The first step was a waste survey. Davis says parents felt students were throwing out frozen produce, and money saved from the wasted food could be spent to purchase fresh, local products. What the survey found was that students were throwing out food purchased in the cafeteria at the same rate as the food brought from home. “This was quite an eye opener for parents, and they realized that they didn’t know enough about child nutrition programs,” he says. “This one moment is what really sent us in the correct direction.”
Cafeteria changes: When Davis came to the district, there was an à la carte line and a traditional hot lunch line where free and reduced lunches were offered, creating a “class system.” Compounding the problem was the use of colored trays: red trays were used on the hot lunch line because they had five compartments for the five components of a reimbursable meal and flat, blue trays were used on the à la carte line. Davis eliminated the colored trays, made the offerings in both lines identical and allowed all children, regardless of payment status, to participate in all food options. This move helped to more than double participation, increased the number of free and reduced applications in the high school by 23% and increased his commodity entitlement.
With the stigma of free lunch erased, Davis moved to breakfast, where a similar problem was occurring because the majority of participants were free and reduced students. Davis turned to Superintendent Collins, and the two qualified the district for Provision II breakfast, making the meal free for all students. Collins says, “Doug sees problems and barriers and works his way around those.” She says he does this by bringing problems to her with possible solutions This move, along with increased population and economic factors, has increased breakfast participation by 300%. For a time, breakfast counts actually exceeded those at lunch.
Another of Davis’ projects was the creation of student food groups. “One of the things the Burlington Food Council did was parent surveys,” he says. “I said, ‘That’s great, but really what a parent survey shows is what foods they want their kids to be eating. What I need to know is what foods those kids would actually eat.’ So we created a system in which kids could talk to me about what they want.”
The students said by the time they made it through the lines, not enough time was left in the 21-minute lunch period to eat and converse with their peers. So Davis made most items self-serve. “I know people are going to say this slows down the line because kids can’t make a choice,” he says. “We found that kids will make good choices and they will make them in a timely fashion.” A new point of sale system has also helped speed up service.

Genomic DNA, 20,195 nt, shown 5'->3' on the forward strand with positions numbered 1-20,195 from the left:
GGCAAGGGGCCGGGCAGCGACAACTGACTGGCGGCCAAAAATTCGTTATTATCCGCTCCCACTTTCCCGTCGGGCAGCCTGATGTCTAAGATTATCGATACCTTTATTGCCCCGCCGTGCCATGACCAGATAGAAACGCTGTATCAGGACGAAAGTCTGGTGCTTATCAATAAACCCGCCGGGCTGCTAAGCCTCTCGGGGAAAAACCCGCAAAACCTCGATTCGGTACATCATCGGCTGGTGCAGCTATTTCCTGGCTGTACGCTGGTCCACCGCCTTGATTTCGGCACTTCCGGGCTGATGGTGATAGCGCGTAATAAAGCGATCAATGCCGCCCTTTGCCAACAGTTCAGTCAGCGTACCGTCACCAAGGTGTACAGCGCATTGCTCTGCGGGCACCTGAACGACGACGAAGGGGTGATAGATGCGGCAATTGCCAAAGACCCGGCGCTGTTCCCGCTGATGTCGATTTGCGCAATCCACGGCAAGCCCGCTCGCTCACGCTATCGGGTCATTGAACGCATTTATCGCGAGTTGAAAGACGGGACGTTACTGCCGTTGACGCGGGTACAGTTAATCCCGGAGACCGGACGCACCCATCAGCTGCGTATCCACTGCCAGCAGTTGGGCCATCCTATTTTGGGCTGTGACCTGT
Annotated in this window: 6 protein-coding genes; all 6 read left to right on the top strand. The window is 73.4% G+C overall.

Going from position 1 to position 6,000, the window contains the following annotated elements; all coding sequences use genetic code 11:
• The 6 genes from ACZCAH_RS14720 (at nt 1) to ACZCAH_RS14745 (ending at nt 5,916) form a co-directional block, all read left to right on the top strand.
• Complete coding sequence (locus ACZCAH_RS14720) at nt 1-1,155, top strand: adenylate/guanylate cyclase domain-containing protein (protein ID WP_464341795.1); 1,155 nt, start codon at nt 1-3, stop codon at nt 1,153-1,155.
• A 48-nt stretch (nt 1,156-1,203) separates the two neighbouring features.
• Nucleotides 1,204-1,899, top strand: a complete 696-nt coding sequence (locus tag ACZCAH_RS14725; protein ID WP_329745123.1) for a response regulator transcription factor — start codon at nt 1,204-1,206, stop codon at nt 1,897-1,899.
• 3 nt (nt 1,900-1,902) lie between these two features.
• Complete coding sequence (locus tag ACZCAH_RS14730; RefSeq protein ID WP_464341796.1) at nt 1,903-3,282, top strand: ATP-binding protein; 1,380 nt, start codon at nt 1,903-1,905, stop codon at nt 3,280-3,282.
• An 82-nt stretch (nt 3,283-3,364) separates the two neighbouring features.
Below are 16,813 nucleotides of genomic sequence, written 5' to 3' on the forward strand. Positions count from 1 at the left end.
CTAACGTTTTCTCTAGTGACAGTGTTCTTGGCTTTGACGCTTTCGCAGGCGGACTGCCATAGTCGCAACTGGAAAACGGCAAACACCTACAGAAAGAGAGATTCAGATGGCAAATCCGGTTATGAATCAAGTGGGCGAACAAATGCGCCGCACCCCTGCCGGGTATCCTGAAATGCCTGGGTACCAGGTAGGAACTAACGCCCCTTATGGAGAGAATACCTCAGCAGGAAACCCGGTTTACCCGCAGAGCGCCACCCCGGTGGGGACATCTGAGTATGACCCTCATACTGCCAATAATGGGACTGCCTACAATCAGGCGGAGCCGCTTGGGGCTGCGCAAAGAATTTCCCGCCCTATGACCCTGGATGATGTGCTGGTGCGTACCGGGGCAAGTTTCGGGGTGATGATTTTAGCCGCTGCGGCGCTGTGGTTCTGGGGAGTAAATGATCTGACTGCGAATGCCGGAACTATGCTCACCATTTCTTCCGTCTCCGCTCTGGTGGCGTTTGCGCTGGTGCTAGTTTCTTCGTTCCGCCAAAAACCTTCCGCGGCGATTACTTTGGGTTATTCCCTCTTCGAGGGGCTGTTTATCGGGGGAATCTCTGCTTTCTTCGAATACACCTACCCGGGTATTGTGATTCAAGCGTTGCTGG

When concerns about the noise level during lunch were raised, Davis switched from traditional long tables to round ones to help control the volume. Once again, Collins offered support, and the district picked up half the tab.
Because Burlington has a high population of immigrants, many of whom are Muslim—more than 30 languages are spoken at the high school—Davis eliminated most pork from the menus. He also worked with students to add ethnic items to menus. “We like to think that our kids can find something that to them is a comfort food,” he says. What Davis found, however, was that international students tended to choose American food and vice versa.
Summer program: Davis has increased the summer meal program 50% to provide 1,000 lunches daily at 25 sites. The increase is due in part to more summer school students, but also because the site chosen for summer school is in a part of the city where all students can receive free meals. “I think we’re facing what could become a huge food crisis for families,” he says. “Schools need to step up and be diligent about what’s going on in their communities.”
As part of the summer school program, Davis takes the students to a nearby farm to harvest strawberries, which are then frozen and stored. “On the first day of spring, we have strawberry shortcake for the whole district [made from the frozen strawberries],” he says.
Both Collins and Nelson say one reason Davis has been so successful is the respect he has for his employees and community and the respect they show him in return. Nelson puts it this way: “People are willing to do things out of their comfort zone with him because he builds relationships through respect.”